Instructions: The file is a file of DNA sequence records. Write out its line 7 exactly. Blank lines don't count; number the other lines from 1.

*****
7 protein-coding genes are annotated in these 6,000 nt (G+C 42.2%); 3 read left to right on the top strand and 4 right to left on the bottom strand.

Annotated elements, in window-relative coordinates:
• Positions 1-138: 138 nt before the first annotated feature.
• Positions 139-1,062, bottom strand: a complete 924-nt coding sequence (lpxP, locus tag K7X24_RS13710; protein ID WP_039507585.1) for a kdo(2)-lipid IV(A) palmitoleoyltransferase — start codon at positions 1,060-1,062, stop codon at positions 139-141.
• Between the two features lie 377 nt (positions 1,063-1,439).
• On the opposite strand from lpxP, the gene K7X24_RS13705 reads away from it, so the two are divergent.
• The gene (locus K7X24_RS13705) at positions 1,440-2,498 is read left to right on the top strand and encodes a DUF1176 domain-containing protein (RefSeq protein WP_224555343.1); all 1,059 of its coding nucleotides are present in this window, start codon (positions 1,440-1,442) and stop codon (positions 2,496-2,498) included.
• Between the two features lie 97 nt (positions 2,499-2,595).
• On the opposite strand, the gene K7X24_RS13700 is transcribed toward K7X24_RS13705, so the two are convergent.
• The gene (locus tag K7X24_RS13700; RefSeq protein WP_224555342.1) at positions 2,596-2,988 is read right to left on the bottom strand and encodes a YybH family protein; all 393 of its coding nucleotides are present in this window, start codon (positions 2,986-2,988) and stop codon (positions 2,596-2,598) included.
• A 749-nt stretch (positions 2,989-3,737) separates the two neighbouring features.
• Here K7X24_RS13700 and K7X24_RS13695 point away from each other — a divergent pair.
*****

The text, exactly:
• The gene (locus K7X24_RS13705) at positions 1,440-2,498 is read left to right on the top strand and encodes a DUF1176 domain-containing protein (RefSeq protein WP_224555343.1); all 1,059 of its coding nucleotides are present in this window, start codon (positions 1,440-1,442) and stop codon (positions 2,496-2,498) included.